“For the U.S., that’s about it,” said Earle. “It’s a disappointing gap.”
Schrier is eager to fill that gap. He purchased a mother ship for the Curasub from NOAA, the Chapman, which can drop the sub over twilight zones near Belize, Panama and elsewhere. Onboard, Baldwin and other researchers will be able expand their search for more of the Caribbean’s hidden biodiversity.
But first, they need funding: no more free rides from Schrier. Baldwin recently applied for a Smithsonian grant, hoping to get another shot at the ugly anglerfish that swam away: “We’ll be looking for that one next time.”
Beyond the submersibles, there’s another option: deep-scuba diving. A self-described “fish nerd,” Pyle helped pioneer such dives in the 1980s. “My particular passion for fishes is finding new things,” he said, hours after disembarking from a month-long expedition to the Papahanaumokuakea Marine National Monument in the Northwestern Hawaiian Islands. “The best way to do that on the reef is to just go deeper than anyone had been before.”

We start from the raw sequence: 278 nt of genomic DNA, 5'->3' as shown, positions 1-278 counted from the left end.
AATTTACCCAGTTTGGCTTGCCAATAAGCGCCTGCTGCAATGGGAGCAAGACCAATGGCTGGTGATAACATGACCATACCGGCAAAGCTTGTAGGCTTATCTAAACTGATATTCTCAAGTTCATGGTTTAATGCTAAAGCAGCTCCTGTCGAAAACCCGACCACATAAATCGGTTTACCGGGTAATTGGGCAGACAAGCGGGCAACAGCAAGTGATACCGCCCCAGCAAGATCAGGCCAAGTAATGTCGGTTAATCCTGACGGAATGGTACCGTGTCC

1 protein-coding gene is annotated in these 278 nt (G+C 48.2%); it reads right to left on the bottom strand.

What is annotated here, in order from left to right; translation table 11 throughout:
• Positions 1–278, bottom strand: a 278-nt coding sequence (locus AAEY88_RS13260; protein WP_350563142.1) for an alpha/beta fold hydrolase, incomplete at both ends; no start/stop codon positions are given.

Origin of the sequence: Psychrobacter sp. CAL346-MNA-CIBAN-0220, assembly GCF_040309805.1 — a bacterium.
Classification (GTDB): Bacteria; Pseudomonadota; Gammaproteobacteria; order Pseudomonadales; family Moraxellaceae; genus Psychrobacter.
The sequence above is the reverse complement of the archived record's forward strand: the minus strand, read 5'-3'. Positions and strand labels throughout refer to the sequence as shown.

So Pyle dives the twilight zone reefs, descending to 500 feet with a setup that recycles exhaled gas and uses exotic air mixes to prevent the bends. He has collected thousands of fish from across the Pacific and discovered more than 100 species. For each hour of bottom time — he gets only about 10 minutes at 500 feet — he finds 12 unknown species. “It’s an absolutely incredible rate of discovery,” said Earle.
In Hawaii, Pyle discovered a “dead zone” at about 200 feet, where temperatures fluctuate daily and limit the number of fish and coral species that can thrive.